This is a nearly-perfectly constructed roster. The veteran front-court in Fulkerson and Pons will set the tone on both ends: Pons will be an all-SEC defender again, and Fulkerson was unguardable down the stretch last year, and should pose teams all kinds of problems as a mobile, relentless big with a solid jumper. Tennessee also gets the benefit of having Bailey Jr. (Oregon transfer) available after his redshirt year; I have been told he may start over the “Uruguayan Ginobili” (as I henceforth dub Vescovi), and together they will provide solid point guard-play. On the wing the steady James and the explosively talented, and likely one-and-done duo of Springer and Johnson will provide more than enough athletic pop and skill to possibly even overmatch Kentucky’s wing-duo. Anosike, Plavsic, and Pember should form a solid by-committee front-court bench, but do not expect Pons or Fulkerson to get much rest — they are too good.
Three-point shooting and turnovers were problems last year. But there is reason for optimism on both fronts: Bailey and the two freshmen wings are taking minutes and shots from the now-departed Jalen Johnson and Jordan Bowen, James and Vescovi are a year older and wiser, and Tennessee has depth in a way it did not last year, so if performances lag, then others will get more minutes. The other big potential weakness is front-court size. If Plavsic, Nkamhoua, and Pember are not ready for a major roles (none of the three were remotely close last year), then the front-court depth gets a bit scary and the team will have to play very small with Anosike and Walker playing major minutes at both forward and center.
Springer and Johnson will determine how good this team is. Bailey, Vescovi, and James will all be solid, and Pons and Fulkerson will be terrific, but if Springer and Johnson really do play like lottery picks — and, to be clear, both have that kind of talent, athleticism, size, and skill — then Kentucky may not have enough horses to keep the Volunteers at bay. Both guys have to demonstrate the ability to create shots for themselves and others at this level, and both have to exhibit enough three-point shooting to keep defenses honest and to really generate some gravity out to the three-point line.
Rick Barnes has always run nice offense — he uses early and high ball-screens to get early drives from the top of the key (Johnson should feast on these), they clear out sides of the court and let their talented guys isolate (again, Springer and Johnson), and they use a lot of read-and-react motion concepts and elbow and low-post splits to get guys catching the ball on the move with clear options and reads. Finally we can expect to see a fair amount of post-ups from Fulkerson who likes to face up from the short-corner and from the elbow.
Michigan State perspective:
Identifying which poisons to pick will be crucial — with such talented wings but a smaller and more mobile front court, I would not be surprised to see Michigan State play smaller in this one. Gabe Brown and Malik Hall would likely play crucial roles as defenders in this one with Joey Hauser and Malik Hall getting the task of wrangling the impressive Fulkerson and Michigan State having the ability to switch one-to-four. Loyer would have a very promising matchup against Vescovi, who does not have overwhelming size, speed, strength, or quickness, and that game-within-the-game could turn into a fun one. Keeping Tennessee off the offensive glass, and getting second chance points would be the decisive question from the “four-factors.”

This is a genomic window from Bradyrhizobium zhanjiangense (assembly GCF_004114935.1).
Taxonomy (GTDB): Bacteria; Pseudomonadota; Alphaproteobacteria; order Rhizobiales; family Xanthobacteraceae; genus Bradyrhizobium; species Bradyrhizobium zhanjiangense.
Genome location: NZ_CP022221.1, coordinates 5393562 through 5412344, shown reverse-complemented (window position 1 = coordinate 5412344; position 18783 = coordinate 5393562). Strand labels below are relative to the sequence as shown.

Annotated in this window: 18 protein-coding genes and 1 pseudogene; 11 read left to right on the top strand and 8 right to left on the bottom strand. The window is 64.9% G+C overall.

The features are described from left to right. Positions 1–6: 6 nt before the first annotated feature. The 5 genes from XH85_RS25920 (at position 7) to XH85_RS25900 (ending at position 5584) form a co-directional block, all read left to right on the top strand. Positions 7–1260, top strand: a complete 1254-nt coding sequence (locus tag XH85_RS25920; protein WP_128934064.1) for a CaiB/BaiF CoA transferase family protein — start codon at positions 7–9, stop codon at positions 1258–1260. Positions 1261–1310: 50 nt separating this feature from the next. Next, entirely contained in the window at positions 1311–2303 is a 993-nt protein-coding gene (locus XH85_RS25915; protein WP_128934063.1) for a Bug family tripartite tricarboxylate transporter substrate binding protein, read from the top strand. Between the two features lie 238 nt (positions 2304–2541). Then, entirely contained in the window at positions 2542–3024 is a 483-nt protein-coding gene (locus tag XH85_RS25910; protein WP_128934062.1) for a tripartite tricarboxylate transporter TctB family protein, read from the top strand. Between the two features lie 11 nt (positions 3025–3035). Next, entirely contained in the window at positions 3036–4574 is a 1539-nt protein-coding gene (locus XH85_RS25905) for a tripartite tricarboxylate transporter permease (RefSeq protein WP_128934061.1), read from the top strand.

(No. 17 in my final pre-season rankings; No. 37 in Kenpom’s preseason rankings)
1 - Javonte Smart, Eric Gaines, Jalen Cook
2 - Cam Thomas, Charles Manning Jr., Aundre Hyatt
3 - Josh LeBlanc, Mwani Wilkinson
4 - Darius Days, Shareef O’Neal
5 - Trendon Watford, Bryan Penn-Johnson, Josh Gray
LSU, per usual, has a ton of athletes and talent. Smart and Thomas will form possibly the best back-court duo in the SEC and LeBlanc (Georgetown transfer), after he misses a few games (surprise immediate-eligibility waiver denial), along with Manning Jr., Wilkinson, and Gaines will form a terrific group of complementary guys on the wing and in the back-court. The front-court returns two starters and adds in two more high-level transfers — Watford should be a first-round pick in next year’s NBA draft, and, along with Smart and Thomas, should drive the LSU offense.
Three-point shooting (notice a trend here with these top SEC teams?) and coaching, per usual, will likely be the bugaboos for LSU, who return zero high-percentage and high-volume shooters, and will hope that Cam Thomas can shoot the lights out. Front-court depth and health should also be a concern as neither Penn-Johnson nor O’Neal have ever had a healthy or impactful role on a college basketball team — if one, or both, cannot quite play to standards, then the promising but raw Josh Gray and a number of smaller guys will have to fill in severely limiting the ceiling of the team.
Smart and Thomas have to be outstanding for this team to have a real shot to challenge in the league or make a deep run. Both have to score, create, and defend at an all-SEC level. LeBlanc, Days, and Watford should all be really good, but the back-court has to play better than they did than last year’s back-court, which could not defend well enough, and could not score efficiently enough outside of the now-departed Skylar Mays.
There is never too much going on in Will Wade’s offense, but we should expect to see a fair amount of pick-and-roll offense with the two guards and the various bigs, a solid amount of Watford posting and scoring or kicking, and a decent amount of a very simple motion offense. Defending LSU is about winning individual matchups and about finding ways to generate consistent offense against their solid man-to-man defense.
Michigan State perspective:
Michigan State has the personnel to win individual matchups against LSU, the offensive acumen to score consistently, and the perfect guy, in Rocket Watts, to take advantage of LSU’s typical pick-and-roll defense (they usually drop and dare guys to hit mid-range shots). Hauser should be able to score consistently against whichever power forward they match-up against him, and I would expect this game to be an exciting, open, and ultimately not-particularly-close redux of Michigan State’s Sweet-Sixteen victory over LSU in the 2018-19 season.
The SEC has other good teams — particularly Alabama, Arkansas, and Florida — but these three should have the final word on the conference title and have the clearest path towards a second-weekend run in Indianapolis.